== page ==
First, it seems to me that the notion of a creator is derived from the making of artifacts by human beings, an idea I first encountered as a youth when reading Fred Hoyle’s The Black Cloud. My personal take on this concept is that, relatively early, human beings came to realize that they had been born into world of pre-structured “stuff”. It probably wasn’t long before this realization got entangled with the realization that human beings are also prolific producers of “stuff”, via their countless artifacts. From this resulted the natural (but possibly incorrect) deduction that the pre-formed, “given stuff” of our environment must be some type of artifact, made and shaped by an invisible, non-human agency – which, however, shared several important properties with human beings. Hence the birth of a god or gods who functioned as a creator, or perhaps, a council of creators.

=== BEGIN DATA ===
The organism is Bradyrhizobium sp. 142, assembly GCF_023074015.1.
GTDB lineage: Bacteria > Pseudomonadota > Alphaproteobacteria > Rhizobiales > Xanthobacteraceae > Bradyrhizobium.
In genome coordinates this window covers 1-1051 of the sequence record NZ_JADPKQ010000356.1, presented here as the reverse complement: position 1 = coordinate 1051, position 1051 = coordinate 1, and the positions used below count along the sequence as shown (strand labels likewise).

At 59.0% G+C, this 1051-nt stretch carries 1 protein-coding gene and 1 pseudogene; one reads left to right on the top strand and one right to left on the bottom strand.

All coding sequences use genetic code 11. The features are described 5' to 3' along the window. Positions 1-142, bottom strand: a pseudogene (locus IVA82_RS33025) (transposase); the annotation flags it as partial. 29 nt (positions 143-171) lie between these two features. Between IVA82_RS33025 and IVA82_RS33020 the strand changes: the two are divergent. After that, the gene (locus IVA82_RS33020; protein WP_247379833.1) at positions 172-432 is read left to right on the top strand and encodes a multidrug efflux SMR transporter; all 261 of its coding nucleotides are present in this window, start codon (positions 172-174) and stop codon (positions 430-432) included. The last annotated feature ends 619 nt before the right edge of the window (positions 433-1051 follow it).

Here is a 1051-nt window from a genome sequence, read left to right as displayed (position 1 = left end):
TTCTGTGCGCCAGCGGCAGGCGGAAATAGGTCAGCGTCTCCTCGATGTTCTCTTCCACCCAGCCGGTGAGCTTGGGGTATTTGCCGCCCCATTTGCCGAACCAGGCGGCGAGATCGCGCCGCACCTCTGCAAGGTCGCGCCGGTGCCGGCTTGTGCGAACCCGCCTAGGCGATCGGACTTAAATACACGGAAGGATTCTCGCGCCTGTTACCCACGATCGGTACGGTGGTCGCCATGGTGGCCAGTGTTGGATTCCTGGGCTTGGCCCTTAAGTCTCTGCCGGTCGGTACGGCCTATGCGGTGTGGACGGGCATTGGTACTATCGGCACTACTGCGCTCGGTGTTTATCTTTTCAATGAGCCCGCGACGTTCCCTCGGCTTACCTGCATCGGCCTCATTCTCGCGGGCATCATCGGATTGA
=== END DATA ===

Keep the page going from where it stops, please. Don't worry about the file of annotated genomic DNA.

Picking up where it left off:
One obvious flaw to this, of course, is the gradual disappearance of “the God of the gaps” in the face of our ever-growing knowledge about how “stuff” works. Gods as supernatural explanatory causes and factors have been removed from our cosmologies, with the Creator being pushed further and further back, until one can say with Julian Huxley that “operationally, God is becoming more and more to look like the last fading smile of a cosmic Cheshire Cat” (probably not an exact quote, but the idea is plain). My views take the idea to its final conclusion, namely, that God does not have any relation at all to the function or state of the universe – either as a creator or an intervener … and that this idea of a non-operational deity is true, conforms to the mystical core of many traditions, and goes some way toward explaining how, although God is real, we continue to suffer as we do. It addresses not only the existence, but – more importantly – the persistence of evil in a world which, after all, turns out never to have been God’s making or a result of God’s “plans”.